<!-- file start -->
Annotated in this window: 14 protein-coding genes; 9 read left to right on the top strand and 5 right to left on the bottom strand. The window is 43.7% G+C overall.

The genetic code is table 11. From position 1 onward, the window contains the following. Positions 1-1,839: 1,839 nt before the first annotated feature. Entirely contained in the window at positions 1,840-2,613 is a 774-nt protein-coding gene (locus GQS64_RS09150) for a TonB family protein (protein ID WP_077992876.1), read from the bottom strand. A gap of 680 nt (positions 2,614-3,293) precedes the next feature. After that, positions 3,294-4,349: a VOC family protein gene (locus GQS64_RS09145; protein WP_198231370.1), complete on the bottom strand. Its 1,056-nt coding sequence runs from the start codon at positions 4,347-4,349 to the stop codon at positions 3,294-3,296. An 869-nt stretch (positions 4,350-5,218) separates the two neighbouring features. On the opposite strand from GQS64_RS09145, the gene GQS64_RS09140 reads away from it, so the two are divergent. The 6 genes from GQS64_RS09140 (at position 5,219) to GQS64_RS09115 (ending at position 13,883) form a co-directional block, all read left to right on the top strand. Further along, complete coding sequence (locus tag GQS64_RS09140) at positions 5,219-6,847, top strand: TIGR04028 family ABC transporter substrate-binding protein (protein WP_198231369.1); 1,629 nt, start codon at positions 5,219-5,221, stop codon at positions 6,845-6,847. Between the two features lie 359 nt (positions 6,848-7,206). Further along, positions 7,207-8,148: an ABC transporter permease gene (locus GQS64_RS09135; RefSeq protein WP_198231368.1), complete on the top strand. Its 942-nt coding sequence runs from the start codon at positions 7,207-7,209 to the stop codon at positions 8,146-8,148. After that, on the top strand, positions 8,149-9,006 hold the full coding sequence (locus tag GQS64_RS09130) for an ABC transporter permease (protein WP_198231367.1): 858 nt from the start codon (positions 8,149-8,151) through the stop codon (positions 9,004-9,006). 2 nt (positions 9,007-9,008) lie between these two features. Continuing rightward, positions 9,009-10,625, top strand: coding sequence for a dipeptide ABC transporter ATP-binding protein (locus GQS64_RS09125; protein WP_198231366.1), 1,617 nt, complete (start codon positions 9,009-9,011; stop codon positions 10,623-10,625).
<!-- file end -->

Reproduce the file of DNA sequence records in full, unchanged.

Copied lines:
Annotated in this window: 14 protein-coding genes; 9 read left to right on the top strand and 5 right to left on the bottom strand. The window is 43.7% G+C overall.

The genetic code is table 11. From position 1 onward, the window contains the following. Positions 1-1,839: 1,839 nt before the first annotated feature. Entirely contained in the window at positions 1,840-2,613 is a 774-nt protein-coding gene (locus GQS64_RS09150) for a TonB family protein (protein ID WP_077992876.1), read from the bottom strand. A gap of 680 nt (positions 2,614-3,293) precedes the next feature. After that, positions 3,294-4,349: a VOC family protein gene (locus GQS64_RS09145; protein WP_198231370.1), complete on the bottom strand. Its 1,056-nt coding sequence runs from the start codon at positions 4,347-4,349 to the stop codon at positions 3,294-3,296. An 869-nt stretch (positions 4,350-5,218) separates the two neighbouring features. On the opposite strand from GQS64_RS09145, the gene GQS64_RS09140 reads away from it, so the two are divergent. The 6 genes from GQS64_RS09140 (at position 5,219) to GQS64_RS09115 (ending at position 13,883) form a co-directional block, all read left to right on the top strand. Further along, complete coding sequence (locus tag GQS64_RS09140) at positions 5,219-6,847, top strand: TIGR04028 family ABC transporter substrate-binding protein (protein WP_198231369.1); 1,629 nt, start codon at positions 5,219-5,221, stop codon at positions 6,845-6,847. Between the two features lie 359 nt (positions 6,848-7,206). Further along, positions 7,207-8,148: an ABC transporter permease gene (locus GQS64_RS09135; RefSeq protein WP_198231368.1), complete on the top strand. Its 942-nt coding sequence runs from the start codon at positions 7,207-7,209 to the stop codon at positions 8,146-8,148. After that, on the top strand, positions 8,149-9,006 hold the full coding sequence (locus tag GQS64_RS09130) for an ABC transporter permease (protein WP_198231367.1): 858 nt from the start codon (positions 8,149-8,151) through the stop codon (positions 9,004-9,006). 2 nt (positions 9,007-9,008) lie between these two features. Continuing rightward, positions 9,009-10,625, top strand: coding sequence for a dipeptide ABC transporter ATP-binding protein (locus GQS64_RS09125; protein WP_198231366.1), 1,617 nt, complete (start codon positions 9,009-9,011; stop codon positions 10,623-10,625).